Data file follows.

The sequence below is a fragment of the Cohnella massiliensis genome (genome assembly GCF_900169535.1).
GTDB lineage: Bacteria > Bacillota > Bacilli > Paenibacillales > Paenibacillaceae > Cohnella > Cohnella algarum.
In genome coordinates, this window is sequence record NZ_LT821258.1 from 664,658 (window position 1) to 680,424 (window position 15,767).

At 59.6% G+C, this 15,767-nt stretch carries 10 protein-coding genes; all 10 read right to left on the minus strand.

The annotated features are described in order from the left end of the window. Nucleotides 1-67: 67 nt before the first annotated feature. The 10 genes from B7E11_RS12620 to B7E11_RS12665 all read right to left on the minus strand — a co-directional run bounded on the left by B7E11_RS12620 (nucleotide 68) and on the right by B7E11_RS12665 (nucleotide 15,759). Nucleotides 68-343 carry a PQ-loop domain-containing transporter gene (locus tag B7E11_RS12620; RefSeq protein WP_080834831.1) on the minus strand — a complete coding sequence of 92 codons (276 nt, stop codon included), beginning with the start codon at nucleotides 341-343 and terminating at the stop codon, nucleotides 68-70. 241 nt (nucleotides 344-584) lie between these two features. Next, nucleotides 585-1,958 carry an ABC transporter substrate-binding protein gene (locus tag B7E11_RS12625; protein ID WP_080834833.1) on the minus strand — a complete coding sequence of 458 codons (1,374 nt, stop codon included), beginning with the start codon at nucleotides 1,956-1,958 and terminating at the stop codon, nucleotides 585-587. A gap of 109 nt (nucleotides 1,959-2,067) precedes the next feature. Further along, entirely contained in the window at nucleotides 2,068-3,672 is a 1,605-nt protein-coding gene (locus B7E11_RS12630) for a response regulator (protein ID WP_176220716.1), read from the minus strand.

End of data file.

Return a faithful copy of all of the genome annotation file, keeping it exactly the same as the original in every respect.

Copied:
The sequence below is a fragment of the Cohnella massiliensis genome (genome assembly GCF_900169535.1).
GTDB lineage: Bacteria > Bacillota > Bacilli > Paenibacillales > Paenibacillaceae > Cohnella > Cohnella algarum.
In genome coordinates, this window is sequence record NZ_LT821258.1 from 664,658 (window position 1) to 680,424 (window position 15,767).

At 59.6% G+C, this 15,767-nt stretch carries 10 protein-coding genes; all 10 read right to left on the minus strand.

The annotated features are described in order from the left end of the window. Nucleotides 1-67: 67 nt before the first annotated feature. The 10 genes from B7E11_RS12620 to B7E11_RS12665 all read right to left on the minus strand — a co-directional run bounded on the left by B7E11_RS12620 (nucleotide 68) and on the right by B7E11_RS12665 (nucleotide 15,759). Nucleotides 68-343 carry a PQ-loop domain-containing transporter gene (locus tag B7E11_RS12620; RefSeq protein WP_080834831.1) on the minus strand — a complete coding sequence of 92 codons (276 nt, stop codon included), beginning with the start codon at nucleotides 341-343 and terminating at the stop codon, nucleotides 68-70. 241 nt (nucleotides 344-584) lie between these two features. Next, nucleotides 585-1,958 carry an ABC transporter substrate-binding protein gene (locus tag B7E11_RS12625; protein ID WP_080834833.1) on the minus strand — a complete coding sequence of 458 codons (1,374 nt, stop codon included), beginning with the start codon at nucleotides 1,956-1,958 and terminating at the stop codon, nucleotides 585-587. A gap of 109 nt (nucleotides 1,959-2,067) precedes the next feature. Further along, entirely contained in the window at nucleotides 2,068-3,672 is a 1,605-nt protein-coding gene (locus B7E11_RS12630) for a response regulator (protein ID WP_176220716.1), read from the minus strand.